If you think of one of the central activities during the winter holiday season, you'll figure out why. This time of year is all about food.
Whether it's a family dinner where everyone is watching what you eat or don't eat, or an office conversation about new year's resolutions to lose weight, for a person with an eating disorder, food, eating, and weight - which are always a focus - are unavoidably front and center at this time of year.
Alex reminded me that anorexia has the highest mortality rate of all mental illnesses. While many people who die from an eating disorder die because of the effects of the eating disorder on the heart, there are also many people who take their own lives.
I wanted to know, from her perspective as someone who's struggled for years with anorexia, about the link between eating disorders and suicide risk.
Many people, said Alex, think that a person with an eating disorder who dies by suicide "can't take living with the eating disorder anymore." But, it's more nuanced than that. Trying to recover from an eating disorder, particularly anorexia, may increase a person's risk of suicide.
The process of recovery, which involves gaining or "restoring" weight, "feels unbearable." Alex described feeling vulnerable and depressed, with increased anxiety. The sense that these feelings will never end can be overwhelming.
During the process of weight restoration, "everything you've been avoiding is there. Your brain is working again because you're eating. You're forced to deal with feelings that can be too much."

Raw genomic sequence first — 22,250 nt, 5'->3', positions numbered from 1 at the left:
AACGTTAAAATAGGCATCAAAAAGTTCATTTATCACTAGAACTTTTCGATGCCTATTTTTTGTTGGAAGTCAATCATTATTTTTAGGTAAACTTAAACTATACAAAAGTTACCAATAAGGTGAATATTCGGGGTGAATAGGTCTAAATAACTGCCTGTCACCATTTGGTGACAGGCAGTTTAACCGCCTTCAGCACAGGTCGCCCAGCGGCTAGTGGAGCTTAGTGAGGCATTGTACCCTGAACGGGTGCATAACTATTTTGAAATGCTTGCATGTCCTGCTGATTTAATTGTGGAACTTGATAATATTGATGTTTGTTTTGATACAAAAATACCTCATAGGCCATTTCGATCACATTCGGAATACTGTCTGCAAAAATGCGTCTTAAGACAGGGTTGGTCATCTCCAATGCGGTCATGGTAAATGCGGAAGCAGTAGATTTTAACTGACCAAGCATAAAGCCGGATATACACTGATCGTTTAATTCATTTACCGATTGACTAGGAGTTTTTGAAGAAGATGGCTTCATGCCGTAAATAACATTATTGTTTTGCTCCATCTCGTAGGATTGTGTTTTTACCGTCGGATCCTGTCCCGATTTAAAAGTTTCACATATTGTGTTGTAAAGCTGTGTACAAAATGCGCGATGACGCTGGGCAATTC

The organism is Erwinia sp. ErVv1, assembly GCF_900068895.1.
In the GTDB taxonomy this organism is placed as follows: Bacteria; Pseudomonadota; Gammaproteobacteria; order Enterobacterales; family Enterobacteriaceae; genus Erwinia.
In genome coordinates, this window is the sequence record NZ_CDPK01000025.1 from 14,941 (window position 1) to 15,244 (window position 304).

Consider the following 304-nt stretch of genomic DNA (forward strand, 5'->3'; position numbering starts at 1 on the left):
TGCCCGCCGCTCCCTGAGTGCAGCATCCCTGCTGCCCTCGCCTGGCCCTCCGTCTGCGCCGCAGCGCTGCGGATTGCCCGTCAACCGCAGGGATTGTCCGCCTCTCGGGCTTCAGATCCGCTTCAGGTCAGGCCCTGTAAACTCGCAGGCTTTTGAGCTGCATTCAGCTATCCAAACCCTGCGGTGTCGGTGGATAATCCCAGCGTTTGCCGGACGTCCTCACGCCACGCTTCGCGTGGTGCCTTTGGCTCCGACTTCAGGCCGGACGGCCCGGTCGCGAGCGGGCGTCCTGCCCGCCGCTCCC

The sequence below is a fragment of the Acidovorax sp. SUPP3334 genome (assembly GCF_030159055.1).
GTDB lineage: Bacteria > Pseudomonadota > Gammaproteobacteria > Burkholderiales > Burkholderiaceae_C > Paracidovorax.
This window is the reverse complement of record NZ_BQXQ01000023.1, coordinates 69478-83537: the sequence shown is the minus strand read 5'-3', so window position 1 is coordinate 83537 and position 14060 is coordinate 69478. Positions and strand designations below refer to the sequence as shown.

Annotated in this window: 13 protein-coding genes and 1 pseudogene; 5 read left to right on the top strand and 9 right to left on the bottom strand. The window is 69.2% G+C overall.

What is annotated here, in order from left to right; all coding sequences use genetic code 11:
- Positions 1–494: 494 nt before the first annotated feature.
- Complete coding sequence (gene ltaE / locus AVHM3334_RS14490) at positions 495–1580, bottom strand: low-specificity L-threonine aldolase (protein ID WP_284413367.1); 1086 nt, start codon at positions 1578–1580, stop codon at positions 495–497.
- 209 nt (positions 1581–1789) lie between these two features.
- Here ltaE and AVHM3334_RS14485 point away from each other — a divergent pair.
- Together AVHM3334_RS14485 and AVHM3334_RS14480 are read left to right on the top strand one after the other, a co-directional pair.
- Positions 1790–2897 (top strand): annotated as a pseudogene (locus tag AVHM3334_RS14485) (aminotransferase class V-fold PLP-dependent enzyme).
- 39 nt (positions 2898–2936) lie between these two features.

That sense of hopelessness she described is a key risk factor for suicide. So is the isolation a person with an eating disorder may experience if she's feeling disconnected from friends or family.
I asked Alex if there is anything friends and family can do to show support for loved ones with eating disorders, particularly at this time of year. She said:
Even though I know that Alex struggles with anorexia, I never ask her about it. Sure, I ask how she's doing, generally. But, I don't ask directly, specifically, about her eating disorder.
It surprised me how much stigma about eating disorders I've accepted as normal, even though I work in the mental health field. When Alex asked, "If I had cancer, would people not ask me how I'm doing?" I found myself thinking, to my surprise, "But, that's different."
It's not. Although different people will have different feelings about being asked about an eating disorder, pretending like it doesn't exist at all isn't a way to show support. In fact, Alex said, "by people not saying anything, they're helping me buy into the idea that I'm fine."
For a person with an eating disorder, talking about it involves balance. While it may be uncomfortable to field comments about how your body looks, it may be comforting to have a caring friend ask about how you’re feeling.
For friends and family, the effects of an eating disorder on the physical body complicate having conversations about someone’s health. As is the case for many other mental health conditions, a person may look fine and feel terrible. But, perhaps because of the physical effects of the illness, which can be what friends and family notice first, it may be even harder to talk about the emotional side of things.
If you’re struggling with these issues this holiday season, the Multiservice Eating Disorder Association offers coping tips and some advice for dealing with the increased focus on food - and the increased stress of the holiday season.
Alex helped me realize that support can be a gift for a friend with an ongoing struggle. Alex, I've benefited from your expertise, which you’ve earned through your personal experience. Thank you.
Copyright 2013 Elana Premack Sandler. All Rights Reserved.